The universe is said to have a direction where it is heading. Roger Penrose, Nobel laureate in physics, has done the math on where that is.

Rupert Sheldrake and Mark Vernon discuss:

SHELDRAKE:
Roger Penrose in his latest theory about cosmology, is that the entire universe goes on expanding faster and faster, until all the matter evaporates into light. And that the universe ends when everything is dissolved into light.

It’s the opposite of the contracting universe cosmology which was fashionable until about the year 2000. People thought that because of all of the dark matter, and mass in the universe, the expansion of the universe would slow down. It would stop expanding and begin to contract faster and faster, until it all imploded into a terminal black hole. So in that vision, everything ended in darkness.

In Penrose’s vision, everything ends in light. Fortunately we are poised somewhere in between the two at the moment.

It is interesting that in his cosmological vision everything dissolves in light. Which then, he says, gives rise to a new universe. By a kind of mathematical slight of hand he suddenly says, Well if its all light and it has no dimensions, then you might as well contract it by thousands of orders of magnitude until it just becomes a Big Bang and starts another universe. That is, I think, slightly fanciful, but it’s interesting that his cosmology is the entire cosmos transformed into light.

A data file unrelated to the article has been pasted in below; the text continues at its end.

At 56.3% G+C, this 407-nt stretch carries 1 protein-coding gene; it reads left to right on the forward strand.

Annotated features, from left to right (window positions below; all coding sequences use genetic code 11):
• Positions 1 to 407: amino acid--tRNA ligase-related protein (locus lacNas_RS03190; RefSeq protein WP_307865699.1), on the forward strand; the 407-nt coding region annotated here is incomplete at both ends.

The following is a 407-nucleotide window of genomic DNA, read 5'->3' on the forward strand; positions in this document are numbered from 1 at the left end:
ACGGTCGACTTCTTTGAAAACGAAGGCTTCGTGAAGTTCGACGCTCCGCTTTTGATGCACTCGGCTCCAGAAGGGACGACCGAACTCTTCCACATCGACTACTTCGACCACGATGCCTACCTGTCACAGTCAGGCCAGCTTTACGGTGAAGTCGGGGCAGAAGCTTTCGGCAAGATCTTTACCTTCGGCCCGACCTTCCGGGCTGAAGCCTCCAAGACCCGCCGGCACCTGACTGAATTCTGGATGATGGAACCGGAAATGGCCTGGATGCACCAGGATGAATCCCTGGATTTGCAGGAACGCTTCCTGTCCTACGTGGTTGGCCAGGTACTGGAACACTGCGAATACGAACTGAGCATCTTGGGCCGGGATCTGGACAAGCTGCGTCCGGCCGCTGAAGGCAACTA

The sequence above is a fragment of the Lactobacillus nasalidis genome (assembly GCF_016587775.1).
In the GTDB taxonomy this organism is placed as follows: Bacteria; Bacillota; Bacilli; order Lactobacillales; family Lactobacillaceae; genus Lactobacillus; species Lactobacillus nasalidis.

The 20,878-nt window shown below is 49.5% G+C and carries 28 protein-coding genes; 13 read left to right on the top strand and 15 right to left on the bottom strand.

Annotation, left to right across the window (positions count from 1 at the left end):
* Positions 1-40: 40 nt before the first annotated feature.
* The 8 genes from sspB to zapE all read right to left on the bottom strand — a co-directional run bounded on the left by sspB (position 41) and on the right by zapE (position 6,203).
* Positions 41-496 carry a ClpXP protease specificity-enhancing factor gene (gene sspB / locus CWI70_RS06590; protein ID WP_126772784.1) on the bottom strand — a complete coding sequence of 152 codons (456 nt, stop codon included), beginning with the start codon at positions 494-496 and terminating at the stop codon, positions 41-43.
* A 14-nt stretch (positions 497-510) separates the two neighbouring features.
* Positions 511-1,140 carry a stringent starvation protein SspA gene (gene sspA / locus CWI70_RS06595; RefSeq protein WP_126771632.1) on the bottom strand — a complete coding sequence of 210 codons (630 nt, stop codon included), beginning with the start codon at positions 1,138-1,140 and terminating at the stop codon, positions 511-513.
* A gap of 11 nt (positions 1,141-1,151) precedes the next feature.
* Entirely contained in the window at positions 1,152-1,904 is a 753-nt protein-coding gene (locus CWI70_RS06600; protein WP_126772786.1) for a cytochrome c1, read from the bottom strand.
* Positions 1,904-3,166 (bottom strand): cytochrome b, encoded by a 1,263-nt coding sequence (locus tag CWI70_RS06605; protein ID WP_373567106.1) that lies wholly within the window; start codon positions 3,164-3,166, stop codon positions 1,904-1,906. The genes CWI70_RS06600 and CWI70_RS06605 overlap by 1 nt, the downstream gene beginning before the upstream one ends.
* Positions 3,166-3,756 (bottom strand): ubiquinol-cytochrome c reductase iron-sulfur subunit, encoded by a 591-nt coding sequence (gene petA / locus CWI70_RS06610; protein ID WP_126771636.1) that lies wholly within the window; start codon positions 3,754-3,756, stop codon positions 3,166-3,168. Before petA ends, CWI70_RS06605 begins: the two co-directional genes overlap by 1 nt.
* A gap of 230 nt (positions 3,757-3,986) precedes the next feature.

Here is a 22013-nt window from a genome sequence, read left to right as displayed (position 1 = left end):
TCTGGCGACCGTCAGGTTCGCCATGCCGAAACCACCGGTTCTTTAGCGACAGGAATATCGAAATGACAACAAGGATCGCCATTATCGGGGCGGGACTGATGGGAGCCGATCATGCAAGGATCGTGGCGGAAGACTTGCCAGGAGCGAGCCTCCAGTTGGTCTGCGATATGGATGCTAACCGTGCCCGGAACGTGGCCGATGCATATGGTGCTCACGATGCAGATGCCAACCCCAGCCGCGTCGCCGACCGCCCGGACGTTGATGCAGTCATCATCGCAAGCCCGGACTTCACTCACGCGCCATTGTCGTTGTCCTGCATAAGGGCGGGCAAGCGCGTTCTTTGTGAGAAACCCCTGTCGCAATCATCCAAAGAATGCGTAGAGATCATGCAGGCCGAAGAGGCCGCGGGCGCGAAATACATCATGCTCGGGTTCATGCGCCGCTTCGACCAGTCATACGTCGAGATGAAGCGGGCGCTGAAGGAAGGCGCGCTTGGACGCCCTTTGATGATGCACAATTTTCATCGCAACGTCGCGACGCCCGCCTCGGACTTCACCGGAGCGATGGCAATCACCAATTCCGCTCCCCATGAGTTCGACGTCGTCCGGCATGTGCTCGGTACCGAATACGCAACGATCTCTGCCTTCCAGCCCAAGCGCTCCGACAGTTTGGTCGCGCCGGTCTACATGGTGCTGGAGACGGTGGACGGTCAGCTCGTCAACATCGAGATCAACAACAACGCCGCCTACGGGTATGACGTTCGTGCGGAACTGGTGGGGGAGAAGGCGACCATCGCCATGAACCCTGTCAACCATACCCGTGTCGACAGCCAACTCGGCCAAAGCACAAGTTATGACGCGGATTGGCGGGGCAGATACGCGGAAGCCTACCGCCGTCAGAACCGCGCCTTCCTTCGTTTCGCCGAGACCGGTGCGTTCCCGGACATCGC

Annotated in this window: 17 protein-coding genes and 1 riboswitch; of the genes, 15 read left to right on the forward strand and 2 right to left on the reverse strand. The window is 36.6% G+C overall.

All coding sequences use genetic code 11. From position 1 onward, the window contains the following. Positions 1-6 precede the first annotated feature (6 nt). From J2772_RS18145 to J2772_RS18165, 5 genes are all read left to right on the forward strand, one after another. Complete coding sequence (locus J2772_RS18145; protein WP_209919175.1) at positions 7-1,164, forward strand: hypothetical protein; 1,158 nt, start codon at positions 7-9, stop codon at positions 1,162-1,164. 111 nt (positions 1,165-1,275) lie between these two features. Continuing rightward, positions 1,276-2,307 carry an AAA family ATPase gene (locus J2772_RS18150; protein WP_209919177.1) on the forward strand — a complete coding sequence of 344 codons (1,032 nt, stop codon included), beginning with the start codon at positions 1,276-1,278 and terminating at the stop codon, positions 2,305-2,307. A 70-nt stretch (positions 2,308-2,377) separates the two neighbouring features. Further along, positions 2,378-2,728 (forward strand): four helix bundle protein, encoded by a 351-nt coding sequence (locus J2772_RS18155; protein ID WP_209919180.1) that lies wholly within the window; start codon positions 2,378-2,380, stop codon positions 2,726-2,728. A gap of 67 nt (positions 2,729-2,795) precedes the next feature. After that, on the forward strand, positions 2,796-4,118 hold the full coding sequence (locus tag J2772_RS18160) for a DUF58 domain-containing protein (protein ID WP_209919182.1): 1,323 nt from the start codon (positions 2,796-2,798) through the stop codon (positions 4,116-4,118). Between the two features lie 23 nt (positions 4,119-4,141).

VERNON:
The way I read his explanation of a transition from a massively expanded cosmos where all is light to the beginning of something new is that:

When everything becomes light, not only does time disappear, because light exists in eternity, in timelessness — but also space disappears for the same reasons. Traveling at the speed of light, light does not know dimensions. And so you move towards a cosmos where there is no space, no time, and that is like the aboriginal seed bed, the source, the origin, for a new cosmos. Out of nothing, literally; a reality where there is no space or time, outside of eternity.